The St. Louis-based nonprofit, nonpartisan group Missouri Foundation for Health held a community forum in Columbia at the ARC Monday night about the state’s Medicaid expansion debate. The foundation’s director for health policy Ryan Barker presented the pros and cons of the expansion to an audience of about 45 people, before opening up the floor to questions.
Barker explained Missouri's current Medicaid eligibility criteria, which is very generous to children (in families making up to 300 percent of the federal poverty level, children are still eligible for Medicaid), but not so generous to adults (parents are only eligible only if he or she makes 18 percent of the federal poverty level, which means single moms with two children have to make less than $3,504 a year to get Medicaid, while childless, able-bodied, low-income adults under 65 are not eligible at all). Under the terms outlined in the Affordable Care Act, Medicaid could be expanded to cover families and individuals making up to 138 percent of the federal poverty level.
Barker has hosted the forum in five other Missouri cities before Columbia.
“Most Missourians don’t understand what is this issue of Medicaid expansion and what is being debated in Jeff City right now,” Barker said. “And the foundation really feels that all Missourians should be educated in this issue and make their voice heard to their policymakers.”
Health educator Dean Andersen works to promote smoke-free workplaces around the state. He said learning more about the Medicaid at the forum helped him solidify his support of the expansion.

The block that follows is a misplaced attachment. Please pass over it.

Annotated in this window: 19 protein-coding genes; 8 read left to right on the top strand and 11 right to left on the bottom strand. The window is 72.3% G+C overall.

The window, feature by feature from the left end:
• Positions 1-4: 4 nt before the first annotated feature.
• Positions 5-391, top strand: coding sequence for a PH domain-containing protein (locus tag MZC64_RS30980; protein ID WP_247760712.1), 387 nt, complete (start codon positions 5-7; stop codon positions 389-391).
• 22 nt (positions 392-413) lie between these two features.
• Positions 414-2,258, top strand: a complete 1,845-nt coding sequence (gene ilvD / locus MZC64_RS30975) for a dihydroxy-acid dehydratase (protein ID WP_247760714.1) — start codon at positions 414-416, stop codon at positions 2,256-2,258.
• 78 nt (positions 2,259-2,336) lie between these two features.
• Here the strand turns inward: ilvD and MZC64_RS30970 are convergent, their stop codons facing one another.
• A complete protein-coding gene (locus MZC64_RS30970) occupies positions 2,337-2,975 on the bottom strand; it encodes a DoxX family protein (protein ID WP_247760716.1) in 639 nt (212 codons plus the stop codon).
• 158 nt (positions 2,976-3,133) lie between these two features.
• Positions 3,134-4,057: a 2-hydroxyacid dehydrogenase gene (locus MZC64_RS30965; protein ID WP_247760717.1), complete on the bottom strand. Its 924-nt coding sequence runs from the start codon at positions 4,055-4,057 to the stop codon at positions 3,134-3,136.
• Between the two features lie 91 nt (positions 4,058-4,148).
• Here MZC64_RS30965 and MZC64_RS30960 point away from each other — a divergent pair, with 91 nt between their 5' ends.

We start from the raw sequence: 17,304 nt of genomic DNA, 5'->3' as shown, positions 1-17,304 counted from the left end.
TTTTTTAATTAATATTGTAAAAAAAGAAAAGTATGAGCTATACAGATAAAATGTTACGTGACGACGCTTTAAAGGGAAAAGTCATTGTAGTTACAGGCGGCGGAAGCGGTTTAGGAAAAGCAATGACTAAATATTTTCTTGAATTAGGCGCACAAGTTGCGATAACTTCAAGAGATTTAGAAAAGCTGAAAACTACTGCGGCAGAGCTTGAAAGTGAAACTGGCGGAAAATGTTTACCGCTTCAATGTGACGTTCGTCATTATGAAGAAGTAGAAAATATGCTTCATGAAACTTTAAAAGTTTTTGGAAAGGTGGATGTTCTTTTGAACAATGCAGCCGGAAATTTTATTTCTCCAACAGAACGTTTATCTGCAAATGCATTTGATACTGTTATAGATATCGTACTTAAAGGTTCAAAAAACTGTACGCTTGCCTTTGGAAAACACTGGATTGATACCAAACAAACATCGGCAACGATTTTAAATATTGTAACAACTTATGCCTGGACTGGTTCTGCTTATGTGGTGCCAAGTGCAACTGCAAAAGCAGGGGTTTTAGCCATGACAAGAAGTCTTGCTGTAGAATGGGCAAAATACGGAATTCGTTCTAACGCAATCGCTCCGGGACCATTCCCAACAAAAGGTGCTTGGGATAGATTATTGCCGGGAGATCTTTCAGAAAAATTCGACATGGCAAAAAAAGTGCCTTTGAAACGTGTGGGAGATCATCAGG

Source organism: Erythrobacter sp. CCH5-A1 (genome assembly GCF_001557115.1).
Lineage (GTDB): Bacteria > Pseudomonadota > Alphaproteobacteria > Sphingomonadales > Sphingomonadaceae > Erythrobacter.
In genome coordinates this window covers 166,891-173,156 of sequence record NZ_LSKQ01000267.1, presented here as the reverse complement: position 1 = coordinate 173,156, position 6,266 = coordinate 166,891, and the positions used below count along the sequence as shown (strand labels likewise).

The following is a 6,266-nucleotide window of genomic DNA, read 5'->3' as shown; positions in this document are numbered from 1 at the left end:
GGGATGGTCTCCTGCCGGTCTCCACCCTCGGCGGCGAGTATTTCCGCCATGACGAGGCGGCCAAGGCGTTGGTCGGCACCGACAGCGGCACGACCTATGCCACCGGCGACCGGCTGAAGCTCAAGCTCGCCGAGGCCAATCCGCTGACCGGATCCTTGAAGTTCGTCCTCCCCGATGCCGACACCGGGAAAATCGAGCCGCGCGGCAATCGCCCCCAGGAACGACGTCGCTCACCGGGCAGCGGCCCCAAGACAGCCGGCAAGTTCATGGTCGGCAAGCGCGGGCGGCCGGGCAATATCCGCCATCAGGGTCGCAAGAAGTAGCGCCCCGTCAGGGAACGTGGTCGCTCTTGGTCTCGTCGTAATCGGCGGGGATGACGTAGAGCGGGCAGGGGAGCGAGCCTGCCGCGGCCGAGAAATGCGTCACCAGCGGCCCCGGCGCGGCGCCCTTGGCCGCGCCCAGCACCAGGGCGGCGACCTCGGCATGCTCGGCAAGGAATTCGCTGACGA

“I believe that access to health care is a social justice issue,” Andersen said. “I believe that we have a responsibility to try to come up with good solutions to the problem of providing health care to everybody in a way that's accessible and affordable.”
Barker was careful to note that the foundation is holding the forum to simply inform the public about Medicaid expansion -- not influence them to one decision or another.
Barker said the most of the audience members who asked questions at Columbia's forum were more well-informed than in the other forums. Many in attendance were local healthcare providers, such as Family Health Center's Andrew Quint, or social justice advocates, such as Jeanette Mott Oxford of the Missouri Association of Social Welfare.
But in all the other forums he’s hosted, Barker said more members of the general public attended. Most of them were mainly concerned with the high cost of the expansion. If Missouri decides to expand Medicaid next year following the terms recommended by the Affordable Care Act, the federal government is expected to fully cover the cost for the first three years. But after 2020, the state would be paying 10 percent of the expansion’s total cost. The state budget office says that for fiscal year 2020, Missouri could be paying up to $259 million to cover the expansion.
Two committees in the Missouri House of Representatives have struck down the House Democrats' proposal to expand the state's Medicaid. That proposal, in line with Gov. Jay Nixon's proposal, sought to expand Medicaid eligibility to families and individuals making up to 138 percent of the federal poverty level. Rep. Jay Barnes (R-Jefferson City) has proposed his own expansion plan, which would cover up to families and individuals making 100 percent of the federal poverty level. Policy analysts worry that if Missouri doesn't meet the ACA requirements, the federal government would not cover the first three years of the expansion.